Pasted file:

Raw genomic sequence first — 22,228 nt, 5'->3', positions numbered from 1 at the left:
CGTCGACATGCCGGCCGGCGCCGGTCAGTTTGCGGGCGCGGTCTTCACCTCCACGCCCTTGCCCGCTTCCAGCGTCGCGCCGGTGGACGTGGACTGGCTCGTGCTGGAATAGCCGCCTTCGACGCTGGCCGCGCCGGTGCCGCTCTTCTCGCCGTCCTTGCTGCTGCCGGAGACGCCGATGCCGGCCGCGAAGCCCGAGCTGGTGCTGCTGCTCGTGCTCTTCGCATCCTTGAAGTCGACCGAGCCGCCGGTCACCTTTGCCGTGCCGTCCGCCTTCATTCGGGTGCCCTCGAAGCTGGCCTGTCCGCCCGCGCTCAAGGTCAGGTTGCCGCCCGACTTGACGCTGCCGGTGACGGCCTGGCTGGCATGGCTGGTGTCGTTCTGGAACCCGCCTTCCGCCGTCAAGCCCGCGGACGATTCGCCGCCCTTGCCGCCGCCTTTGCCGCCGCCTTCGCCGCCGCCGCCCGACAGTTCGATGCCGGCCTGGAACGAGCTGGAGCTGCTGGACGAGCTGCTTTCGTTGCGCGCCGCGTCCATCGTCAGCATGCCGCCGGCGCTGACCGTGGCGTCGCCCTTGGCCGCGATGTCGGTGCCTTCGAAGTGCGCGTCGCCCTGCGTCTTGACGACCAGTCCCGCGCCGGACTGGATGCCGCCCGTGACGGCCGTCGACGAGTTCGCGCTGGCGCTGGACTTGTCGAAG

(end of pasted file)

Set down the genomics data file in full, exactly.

Raw genomic sequence first — 22,228 nt, 5'->3', positions numbered from 1 at the left:
CGTCGACATGCCGGCCGGCGCCGGTCAGTTTGCGGGCGCGGTCTTCACCTCCACGCCCTTGCCCGCTTCCAGCGTCGCGCCGGTGGACGTGGACTGGCTCGTGCTGGAATAGCCGCCTTCGACGCTGGCCGCGCCGGTGCCGCTCTTCTCGCCGTCCTTGCTGCTGCCGGAGACGCCGATGCCGGCCGCGAAGCCCGAGCTGGTGCTGCTGCTCGTGCTCTTCGCATCCTTGAAGTCGACCGAGCCGCCGGTCACCTTTGCCGTGCCGTCCGCCTTCATTCGGGTGCCCTCGAAGCTGGCCTGTCCGCCCGCGCTCAAGGTCAGGTTGCCGCCCGACTTGACGCTGCCGGTGACGGCCTGGCTGGCATGGCTGGTGTCGTTCTGGAACCCGCCTTCCGCCGTCAAGCCCGCGGACGATTCGCCGCCCTTGCCGCCGCCTTTGCCGCCGCCTTCGCCGCCGCCGCCCGACAGTTCGATGCCGGCCTGGAACGAGCTGGAGCTGCTGGACGAGCTGCTTTCGTTGCGCGCCGCGTCCATCGTCAGCATGCCGCCGGCGCTGACCGTGGCGTCGCCCTTGGCCGCGATGTCGGTGCCTTCGAAGTGCGCGTCGCCCTGCGTCTTGACGACCAGTCCCGCGCCGGACTGGATGCCGCCCGTGACGGCCGTCGACGAGTTCGCGCTGGCGCTGGACTTGTCGAAG